In 3e games, I've had characters (mostly spellcasters) end combat in a single round. That just doesn't happen in 4e if you follow the guidelines for building encounters.
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  5. - Top - End - #5
    Bugbear in the Playground
     
    ninja_penguin's Avatar

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    Default Re: DMing Questions [4e, not that it matters]

    Quote Originally Posted by Rauthiss View Post
    I've been playing in a game DMed by a friend of mine, and I have some questions concerning DMing style, as I'm considering running my own game.

    1.) How do you make character deaths, especially at low levels, meaningful enough to matter? When characters don't have access to raise dead, deaths seem to be permanent, resulting in "roll a new character" or the player sitting out until the party somehow manages a raise dead. At the same time, once players get it, death often becomes cheap. What is the best way to rectify this?
    Well, in 4e, I think that raise dead is actually more affordable than in 3.5. I know that the cost starts off lower and raises itself at teach tier. It's not peanuts, but it's easily within reach. You could also have them take them to some sort of large temple to some god to have them resurrected. Maybe end up with a favor to the church or a debt to be paid off if the party is totally broke.

    And at higher levels of play, well, death does get a bit cheaper. Due to both monsters who can go 'whoop, you're dead', and various paragon and epic things that can say 'whoop, I'm not'.

    Quote Originally Posted by Rauthiss View Post
    2.) How can a DM actively control his or her players? My parties tend to go wild, and we often end up overpowering the DM. As a DM myself, how can I avoid this? I'd like to stay away from really controlling the party (through forcing raised hands, etc.), but I'd still like to have authority.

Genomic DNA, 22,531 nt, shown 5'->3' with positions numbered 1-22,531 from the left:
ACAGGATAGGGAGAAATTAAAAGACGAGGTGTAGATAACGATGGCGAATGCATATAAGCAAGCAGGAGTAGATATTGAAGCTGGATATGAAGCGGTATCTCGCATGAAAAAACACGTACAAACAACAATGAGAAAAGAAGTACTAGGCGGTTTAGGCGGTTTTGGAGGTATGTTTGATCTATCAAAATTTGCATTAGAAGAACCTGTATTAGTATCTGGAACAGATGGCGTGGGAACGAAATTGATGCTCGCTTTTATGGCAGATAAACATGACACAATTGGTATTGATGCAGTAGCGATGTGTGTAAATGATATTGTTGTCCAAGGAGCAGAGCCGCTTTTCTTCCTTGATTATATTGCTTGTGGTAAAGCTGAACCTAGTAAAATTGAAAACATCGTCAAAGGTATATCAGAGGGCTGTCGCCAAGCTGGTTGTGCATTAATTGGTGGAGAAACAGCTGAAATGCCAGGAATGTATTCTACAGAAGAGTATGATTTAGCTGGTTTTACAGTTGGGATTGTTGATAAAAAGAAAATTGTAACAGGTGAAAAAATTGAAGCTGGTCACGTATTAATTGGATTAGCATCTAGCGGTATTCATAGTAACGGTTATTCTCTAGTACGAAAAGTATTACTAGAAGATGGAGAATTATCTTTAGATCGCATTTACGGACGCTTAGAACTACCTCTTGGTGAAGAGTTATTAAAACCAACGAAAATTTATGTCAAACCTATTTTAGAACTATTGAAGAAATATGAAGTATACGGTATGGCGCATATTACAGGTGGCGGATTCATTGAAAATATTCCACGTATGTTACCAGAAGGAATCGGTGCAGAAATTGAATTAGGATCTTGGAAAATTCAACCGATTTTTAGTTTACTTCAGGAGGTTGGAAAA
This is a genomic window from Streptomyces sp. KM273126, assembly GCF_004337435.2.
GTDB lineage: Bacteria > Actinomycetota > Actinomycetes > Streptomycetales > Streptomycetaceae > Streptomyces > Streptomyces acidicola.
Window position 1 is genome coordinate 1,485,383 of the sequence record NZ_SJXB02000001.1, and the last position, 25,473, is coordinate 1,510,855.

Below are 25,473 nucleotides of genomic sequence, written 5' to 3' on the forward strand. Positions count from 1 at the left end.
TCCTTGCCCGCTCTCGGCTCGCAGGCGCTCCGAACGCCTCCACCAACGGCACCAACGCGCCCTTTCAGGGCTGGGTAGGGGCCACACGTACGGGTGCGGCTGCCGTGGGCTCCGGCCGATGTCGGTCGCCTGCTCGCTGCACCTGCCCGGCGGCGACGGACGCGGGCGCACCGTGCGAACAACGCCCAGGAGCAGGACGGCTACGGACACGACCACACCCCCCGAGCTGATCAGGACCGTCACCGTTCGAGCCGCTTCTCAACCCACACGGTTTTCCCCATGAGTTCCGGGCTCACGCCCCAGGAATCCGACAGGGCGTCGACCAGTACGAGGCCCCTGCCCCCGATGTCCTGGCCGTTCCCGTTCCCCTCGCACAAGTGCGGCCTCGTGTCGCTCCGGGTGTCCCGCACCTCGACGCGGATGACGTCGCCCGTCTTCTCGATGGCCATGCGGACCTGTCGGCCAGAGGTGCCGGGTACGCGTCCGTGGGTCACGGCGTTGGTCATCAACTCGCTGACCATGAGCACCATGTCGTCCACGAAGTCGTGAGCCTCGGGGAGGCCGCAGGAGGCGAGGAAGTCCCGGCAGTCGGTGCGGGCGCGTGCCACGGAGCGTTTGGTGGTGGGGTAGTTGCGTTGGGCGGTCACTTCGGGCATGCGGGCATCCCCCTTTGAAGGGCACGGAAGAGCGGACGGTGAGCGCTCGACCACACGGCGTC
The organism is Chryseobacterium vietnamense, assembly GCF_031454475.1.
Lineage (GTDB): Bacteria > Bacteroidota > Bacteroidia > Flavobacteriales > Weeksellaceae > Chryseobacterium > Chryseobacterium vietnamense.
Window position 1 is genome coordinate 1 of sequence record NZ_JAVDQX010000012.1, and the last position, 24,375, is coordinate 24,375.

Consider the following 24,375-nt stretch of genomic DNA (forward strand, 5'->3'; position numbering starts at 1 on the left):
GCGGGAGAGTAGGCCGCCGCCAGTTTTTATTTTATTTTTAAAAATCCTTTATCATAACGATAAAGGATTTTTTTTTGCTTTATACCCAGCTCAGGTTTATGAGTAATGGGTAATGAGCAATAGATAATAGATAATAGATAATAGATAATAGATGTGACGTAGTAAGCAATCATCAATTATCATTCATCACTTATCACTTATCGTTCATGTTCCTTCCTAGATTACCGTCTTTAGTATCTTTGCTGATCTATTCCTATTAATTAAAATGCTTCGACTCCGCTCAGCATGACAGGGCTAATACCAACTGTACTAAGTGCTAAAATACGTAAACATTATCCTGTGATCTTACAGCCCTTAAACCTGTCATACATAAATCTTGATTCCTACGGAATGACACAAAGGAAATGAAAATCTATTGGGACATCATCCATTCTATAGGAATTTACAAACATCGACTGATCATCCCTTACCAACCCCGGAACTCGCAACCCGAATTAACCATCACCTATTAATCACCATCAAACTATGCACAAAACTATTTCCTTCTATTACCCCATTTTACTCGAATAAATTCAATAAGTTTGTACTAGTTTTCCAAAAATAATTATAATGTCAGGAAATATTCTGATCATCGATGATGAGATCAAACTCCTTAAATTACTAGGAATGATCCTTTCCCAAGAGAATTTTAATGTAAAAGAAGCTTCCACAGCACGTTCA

Well, stay firm with decisions, or make sure you know what you're planning ahead of time. Don't be afraid to say 'yes' to valid ideas that the players have. That said, also be willing to say 'okay, that works, but then we're totally off the rails/what I had planned for tonight' if you're the type that can't make things up well on the fly. Also, 4e is very flexible with its monsters and can be easily reskinned. I've had several encounters for the group I run games for that were the same enemies mechanically, but totally different things fluff-wise. You might need to make some minor mechanical changes (say, that zombie fight doesn't make sense anymore, but you're using their stats. Drop the radiant vulnerability unless the mercs they're fighting now make sense for some reason)

    Quote Originally Posted by Rauthiss View Post
    3.) How can I make encounters challenging, but still enjoyable? All too often, you have large "boss" monsters that can put even a defender from living to dead in one lucky hit. Do I simply make use of fiat?
    If you're using the experience budget listed in the 4e DMG, encounter design is actually pretty easy. If your boss monsters are OHKO'ing your defender, they're either built incredibly poorly, you're rolling nothing but crits, or you're using way to high of a monster. (alternatively, you're in paragon/epic levels) Also, keep in mind that in 4e, 'dead-dead' is negative bloodied value, not -10 hit points. Also, make the rest of the party exercise their survival skills; it's perfectly acceptable to drop the defender. Watch the rest of them run and scream.

    Quote Originally Posted by Rauthiss View Post
    4.) How often should players' abilities come into use when determining monster tactics? Are monsters expected to know the results of a PC's attack? The best example I can think of is defenders - After a creature is marked, should it always attack the defender in order to avoid the penalty? Avengers are another good example of this class - If an avenger has the Censure of retribution, would it make sense for enemies other than the Oath target to avoid attacking the Avenger? I've always wondered what the best way to deal with this was, since from the player's side of the screen, it always feels disappointing when enemies try their hardest to avoid secondary effects of my abilities.